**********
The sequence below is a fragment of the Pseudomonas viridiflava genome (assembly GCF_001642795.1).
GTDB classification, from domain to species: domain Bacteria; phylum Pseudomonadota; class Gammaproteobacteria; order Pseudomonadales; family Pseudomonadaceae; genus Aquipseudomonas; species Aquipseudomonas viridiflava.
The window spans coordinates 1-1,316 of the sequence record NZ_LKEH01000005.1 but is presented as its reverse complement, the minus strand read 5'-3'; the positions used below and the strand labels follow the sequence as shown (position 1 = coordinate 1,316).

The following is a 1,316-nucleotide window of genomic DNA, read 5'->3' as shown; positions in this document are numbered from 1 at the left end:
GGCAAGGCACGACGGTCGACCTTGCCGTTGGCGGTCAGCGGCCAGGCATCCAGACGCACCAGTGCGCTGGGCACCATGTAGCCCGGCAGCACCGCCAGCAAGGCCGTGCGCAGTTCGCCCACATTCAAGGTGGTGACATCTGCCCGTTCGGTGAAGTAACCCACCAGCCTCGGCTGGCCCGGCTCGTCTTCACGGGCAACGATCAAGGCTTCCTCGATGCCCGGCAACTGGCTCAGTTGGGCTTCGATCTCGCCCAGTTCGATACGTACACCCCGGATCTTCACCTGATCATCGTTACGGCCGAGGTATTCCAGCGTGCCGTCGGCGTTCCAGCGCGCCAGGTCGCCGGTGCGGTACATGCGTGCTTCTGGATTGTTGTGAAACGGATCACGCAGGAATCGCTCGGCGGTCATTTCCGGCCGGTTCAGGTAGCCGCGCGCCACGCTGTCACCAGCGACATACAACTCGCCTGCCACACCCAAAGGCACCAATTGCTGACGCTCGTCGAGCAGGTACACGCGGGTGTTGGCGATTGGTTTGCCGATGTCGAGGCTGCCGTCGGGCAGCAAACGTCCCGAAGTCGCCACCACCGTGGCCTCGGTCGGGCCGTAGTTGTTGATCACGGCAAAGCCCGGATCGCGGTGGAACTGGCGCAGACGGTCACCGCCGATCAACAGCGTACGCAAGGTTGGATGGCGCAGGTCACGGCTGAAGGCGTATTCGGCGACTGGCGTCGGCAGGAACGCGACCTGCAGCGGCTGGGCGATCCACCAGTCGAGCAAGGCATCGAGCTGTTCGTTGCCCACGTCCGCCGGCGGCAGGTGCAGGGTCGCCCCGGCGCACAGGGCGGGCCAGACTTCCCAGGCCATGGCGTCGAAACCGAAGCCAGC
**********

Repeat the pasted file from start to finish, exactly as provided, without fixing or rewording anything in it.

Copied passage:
The sequence below is a fragment of the Pseudomonas viridiflava genome (assembly GCF_001642795.1).
GTDB classification, from domain to species: domain Bacteria; phylum Pseudomonadota; class Gammaproteobacteria; order Pseudomonadales; family Pseudomonadaceae; genus Aquipseudomonas; species Aquipseudomonas viridiflava.
The window spans coordinates 1-1,316 of the sequence record NZ_LKEH01000005.1 but is presented as its reverse complement, the minus strand read 5'-3'; the positions used below and the strand labels follow the sequence as shown (position 1 = coordinate 1,316).

The following is a 1,316-nucleotide window of genomic DNA, read 5'->3' as shown; positions in this document are numbered from 1 at the left end:
GGCAAGGCACGACGGTCGACCTTGCCGTTGGCGGTCAGCGGCCAGGCATCCAGACGCACCAGTGCGCTGGGCACCATGTAGCCCGGCAGCACCGCCAGCAAGGCCGTGCGCAGTTCGCCCACATTCAAGGTGGTGACATCTGCCCGTTCGGTGAAGTAACCCACCAGCCTCGGCTGGCCCGGCTCGTCTTCACGGGCAACGATCAAGGCTTCCTCGATGCCCGGCAACTGGCTCAGTTGGGCTTCGATCTCGCCCAGTTCGATACGTACACCCCGGATCTTCACCTGATCATCGTTACGGCCGAGGTATTCCAGCGTGCCGTCGGCGTTCCAGCGCGCCAGGTCGCCGGTGCGGTACATGCGTGCTTCTGGATTGTTGTGAAACGGATCACGCAGGAATCGCTCGGCGGTCATTTCCGGCCGGTTCAGGTAGCCGCGCGCCACGCTGTCACCAGCGACATACAACTCGCCTGCCACACCCAAAGGCACCAATTGCTGACGCTCGTCGAGCAGGTACACGCGGGTGTTGGCGATTGGTTTGCCGATGTCGAGGCTGCCGTCGGGCAGCAAACGTCCCGAAGTCGCCACCACCGTGGCCTCGGTCGGGCCGTAGTTGTTGATCACGGCAAAGCCCGGATCGCGGTGGAACTGGCGCAGACGGTCACCGCCGATCAACAGCGTACGCAAGGTTGGATGGCGCAGGTCACGGCTGAAGGCGTATTCGGCGACTGGCGTCGGCAGGAACGCGACCTGCAGCGGCTGGGCGATCCACCAGTCGAGCAAGGCATCGAGCTGTTCGTTGCCCACGTCCGCCGGCGGCAGGTGCAGGGTCGCCCCGGCGCACAGGGCGGGCCAGACTTCCCAGGCCATGGCGTCGAAACCGAAGCCAGC